The future of travel search
Planning the perfect trip takes a fair amount of work.
Between finding a hotel, flight, rental car, cruise, train or tour, savvy travellers use any number of tools, from online travel agencies like Expedia to meta-search websites like Kayak, to fit all the pieces of the puzzle together.
But those sites are mere half-measures in the effort to snare a dream vacation. What travellers really need is smarter travel search.
The newest player in the flight-and-hotel meta-search market is Hipmunk, a site aimed at de-cluttering travel search results and ranking results by levels of "agony". In its first year, Hipmunk garnered more than $4 million in funding in its quest to rival current search tools (or those that might be established in the future).
Adam Goldstein, the 23-year-old Hipmunk co-founder, has been dabbling in travel search since he became the de facto travel agent for his debate team at the Massachusetts Institute of Technology (MIT). At first, he was planning his own travel to far-flung tournaments. Soon after, he was also booking transportation and accommodations for his teammates and the other teams that would travel to MIT. He became a member of FlyerTalk frequent flyer forums and mastered advanced level booking techniques like hidden-city ticketing. When he graduated school, he launched a start-up website to improve the travel experience; hence, the year-old Hipmunk.
I recently sat down with Goldstein and asked him what practical steps could be taken, using technologies known today, to improve travel search within the next five years.
Most travel search sites focus on people who know where and when they want to go, but sites should also zero in on the best airfare for travellers who are flexible with their dates. "Imagine a traveller who, sometime in the next year, wants to visit her daughter who's studying abroad in Tokyo,” Goldstein said. “She's willing to travel anytime, but she doesn't want to do 50 searches for various date combinations. She simply wants to know a contour of price trends."
Goldstein predicts that eventually a website will launch a new class of airfare search for travellers with highly flexible itineraries. In the meantime, Kayak's month-by-month fare-comparison tool provides a good estimate of the lowest fares available on a route in a given month, based on fares that customers found in the past 48 hours. When you enter your departure and arrival destinations, a monthly calendar will appear in the right-hand corner. Use the drop-down menu to see prices for the months ahead. If you see a fare you like, run a search for those particular dates for up-to-the-minute fares.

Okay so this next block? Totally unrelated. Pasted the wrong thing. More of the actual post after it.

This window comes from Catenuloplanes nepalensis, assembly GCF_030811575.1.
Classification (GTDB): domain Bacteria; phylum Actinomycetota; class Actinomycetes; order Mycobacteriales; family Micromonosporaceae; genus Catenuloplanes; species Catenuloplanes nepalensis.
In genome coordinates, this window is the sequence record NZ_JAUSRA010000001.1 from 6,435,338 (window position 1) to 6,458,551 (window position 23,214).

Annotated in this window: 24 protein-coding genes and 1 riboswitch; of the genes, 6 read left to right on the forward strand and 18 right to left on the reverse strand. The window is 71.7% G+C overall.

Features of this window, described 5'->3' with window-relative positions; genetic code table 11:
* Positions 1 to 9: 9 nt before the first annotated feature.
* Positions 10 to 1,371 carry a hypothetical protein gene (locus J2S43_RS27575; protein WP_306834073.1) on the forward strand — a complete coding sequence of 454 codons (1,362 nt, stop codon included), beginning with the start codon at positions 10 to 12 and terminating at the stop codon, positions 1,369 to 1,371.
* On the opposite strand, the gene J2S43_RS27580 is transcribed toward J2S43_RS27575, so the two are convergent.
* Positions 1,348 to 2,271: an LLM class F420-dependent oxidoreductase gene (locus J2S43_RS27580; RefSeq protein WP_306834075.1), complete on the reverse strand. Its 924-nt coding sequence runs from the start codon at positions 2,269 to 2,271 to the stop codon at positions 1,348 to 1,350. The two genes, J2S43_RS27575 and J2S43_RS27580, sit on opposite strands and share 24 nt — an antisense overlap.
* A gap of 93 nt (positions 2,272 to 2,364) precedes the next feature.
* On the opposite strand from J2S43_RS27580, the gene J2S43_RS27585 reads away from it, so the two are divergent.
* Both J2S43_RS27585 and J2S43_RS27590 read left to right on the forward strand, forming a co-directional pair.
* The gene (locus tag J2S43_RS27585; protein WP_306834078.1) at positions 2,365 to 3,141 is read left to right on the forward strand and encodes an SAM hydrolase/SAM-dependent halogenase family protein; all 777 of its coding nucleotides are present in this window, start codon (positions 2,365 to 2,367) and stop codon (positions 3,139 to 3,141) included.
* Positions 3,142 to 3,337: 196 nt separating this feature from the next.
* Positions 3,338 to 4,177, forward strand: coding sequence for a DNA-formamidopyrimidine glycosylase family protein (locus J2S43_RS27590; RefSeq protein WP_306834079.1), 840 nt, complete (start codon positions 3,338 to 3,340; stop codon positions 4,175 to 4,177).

Alternate modes of transportation
Flights are not the only option for putting together an affordable itinerary. Goldstein notes that flying from San Francisco to Chicago used to be expensive for him. But then he found out that flying into Milwaukee and taking a train to Chicago's Union Station was often cheaper. “The train trip from the airport station to downtown Chicago takes an additional 80 minutes, but I was fine with that additional travel time to save money,” Goldstein said. “More sites need to incorporate train and inter-city coaches as travel alternatives, saying when rail or bus travel is relevant and affordable."
Rome2Rio.com suggests itineraries that include train travel whenever a plane isn't the best way to reach a destination. Also BeFrugal.com’s Fly or Drive Calculator helps decide if it’s more efficient to take a road trip or flight on your next US vacation.
Lodging choices beyond hotels
In the future, travel sites will make it as easier to book non-traditional lodging options, such as inns, bed-and-breakfasts and vacation rentals.
"…Hotel booking sites are generally more sophisticated and helpful than vacation rental sites. That gap will close as sites like market leader HomeAway invest in better technology. Two, sites like AirBnB and CouchSurfing.com will increasingly make it easier for individuals to invite travellers to rent out their private homes, increasing the inventory of properties available,” Goldstein said.
It doesn't help to know that an airline has installed wi-fi on many of its planes. Travellers need to know if their specific flight has wi-fi. While some sites, such as HasWiFi, list this information, wi-fi availability needs to be integrated into flight search results. Kayak, Mobissimo and Hipmunk note whether individual flights have wi-fi but you can’t filter by that service.
As for hotels, Goldstein points out it can also be exasperating to find out if a particular hotel room — and I mean your hotel room, not some mysterious place in the lobby — will have wi-fi, and whether or not it will be free. Even though we seem to be winning the free wi-fi war, no website effectively covers hotel wi-fi availability. In the meantime, HotelChatter publishes an annual wi-fi report listing coverage at major hotels in popular cities worldwide.